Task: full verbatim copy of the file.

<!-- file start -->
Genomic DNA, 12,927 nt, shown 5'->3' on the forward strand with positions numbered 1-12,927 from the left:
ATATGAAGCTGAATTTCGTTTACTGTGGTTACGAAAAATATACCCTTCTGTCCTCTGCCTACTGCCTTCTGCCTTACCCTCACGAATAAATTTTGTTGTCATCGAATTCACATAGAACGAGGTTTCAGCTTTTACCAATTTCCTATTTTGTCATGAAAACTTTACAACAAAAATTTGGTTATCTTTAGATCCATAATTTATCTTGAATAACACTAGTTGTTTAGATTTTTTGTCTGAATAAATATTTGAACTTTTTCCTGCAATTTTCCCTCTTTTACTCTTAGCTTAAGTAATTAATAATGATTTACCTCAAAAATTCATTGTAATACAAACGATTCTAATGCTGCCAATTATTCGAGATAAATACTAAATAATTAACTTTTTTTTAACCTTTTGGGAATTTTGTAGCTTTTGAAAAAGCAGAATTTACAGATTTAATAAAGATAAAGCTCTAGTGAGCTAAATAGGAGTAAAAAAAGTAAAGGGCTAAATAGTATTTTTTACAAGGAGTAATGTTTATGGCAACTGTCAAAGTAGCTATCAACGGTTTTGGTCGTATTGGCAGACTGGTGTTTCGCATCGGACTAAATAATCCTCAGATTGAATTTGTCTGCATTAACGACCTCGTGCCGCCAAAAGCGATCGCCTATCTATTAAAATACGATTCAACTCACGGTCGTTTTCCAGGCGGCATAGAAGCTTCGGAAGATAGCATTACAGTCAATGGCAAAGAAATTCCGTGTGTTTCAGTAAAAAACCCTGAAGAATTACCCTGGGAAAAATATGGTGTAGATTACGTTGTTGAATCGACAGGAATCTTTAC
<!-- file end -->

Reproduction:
Genomic DNA, 12,927 nt, shown 5'->3' on the forward strand with positions numbered 1-12,927 from the left:
ATATGAAGCTGAATTTCGTTTACTGTGGTTACGAAAAATATACCCTTCTGTCCTCTGCCTACTGCCTTCTGCCTTACCCTCACGAATAAATTTTGTTGTCATCGAATTCACATAGAACGAGGTTTCAGCTTTTACCAATTTCCTATTTTGTCATGAAAACTTTACAACAAAAATTTGGTTATCTTTAGATCCATAATTTATCTTGAATAACACTAGTTGTTTAGATTTTTTGTCTGAATAAATATTTGAACTTTTTCCTGCAATTTTCCCTCTTTTACTCTTAGCTTAAGTAATTAATAATGATTTACCTCAAAAATTCATTGTAATACAAACGATTCTAATGCTGCCAATTATTCGAGATAAATACTAAATAATTAACTTTTTTTTAACCTTTTGGGAATTTTGTAGCTTTTGAAAAAGCAGAATTTACAGATTTAATAAAGATAAAGCTCTAGTGAGCTAAATAGGAGTAAAAAAAGTAAAGGGCTAAATAGTATTTTTTACAAGGAGTAATGTTTATGGCAACTGTCAAAGTAGCTATCAACGGTTTTGGTCGTATTGGCAGACTGGTGTTTCGCATCGGACTAAATAATCCTCAGATTGAATTTGTCTGCATTAACGACCTCGTGCCGCCAAAAGCGATCGCCTATCTATTAAAATACGATTCAACTCACGGTCGTTTTCCAGGCGGCATAGAAGCTTCGGAAGATAGCATTACAGTCAATGGCAAAGAAATTCCGTGTGTTTCAGTAAAAAACCCTGAAGAATTACCCTGGGAAAAATATGGTGTAGATTACGTTGTTGAATCGACAGGAATCTTTAC